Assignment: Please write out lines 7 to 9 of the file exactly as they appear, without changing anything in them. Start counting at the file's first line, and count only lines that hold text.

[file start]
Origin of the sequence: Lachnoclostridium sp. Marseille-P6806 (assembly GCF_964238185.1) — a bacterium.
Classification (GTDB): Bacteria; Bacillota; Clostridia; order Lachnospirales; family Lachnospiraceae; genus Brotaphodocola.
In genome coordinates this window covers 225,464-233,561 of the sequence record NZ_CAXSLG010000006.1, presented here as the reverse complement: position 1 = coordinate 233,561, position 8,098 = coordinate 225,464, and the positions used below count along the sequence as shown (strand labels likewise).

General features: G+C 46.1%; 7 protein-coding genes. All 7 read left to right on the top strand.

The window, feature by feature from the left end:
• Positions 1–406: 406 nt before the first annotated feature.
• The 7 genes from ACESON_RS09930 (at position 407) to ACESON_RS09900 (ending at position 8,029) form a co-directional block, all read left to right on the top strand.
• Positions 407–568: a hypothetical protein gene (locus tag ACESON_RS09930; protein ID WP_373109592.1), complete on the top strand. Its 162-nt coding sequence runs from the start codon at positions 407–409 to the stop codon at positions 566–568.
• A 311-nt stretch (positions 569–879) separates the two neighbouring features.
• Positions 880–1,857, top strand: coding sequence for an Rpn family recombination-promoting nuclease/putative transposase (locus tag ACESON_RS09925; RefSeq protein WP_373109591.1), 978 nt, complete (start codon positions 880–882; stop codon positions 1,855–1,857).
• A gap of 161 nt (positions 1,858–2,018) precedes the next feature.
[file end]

• The 7 genes from ACESON_RS09930 (at position 407) to ACESON_RS09900 (ending at position 8,029) form a co-directional block, all read left to right on the top strand.
• Positions 407–568: a hypothetical protein gene (locus tag ACESON_RS09930; protein ID WP_373109592.1), complete on the top strand. Its 162-nt coding sequence runs from the start codon at positions 407–409 to the stop codon at positions 566–568.
• A 311-nt stretch (positions 569–879) separates the two neighbouring features.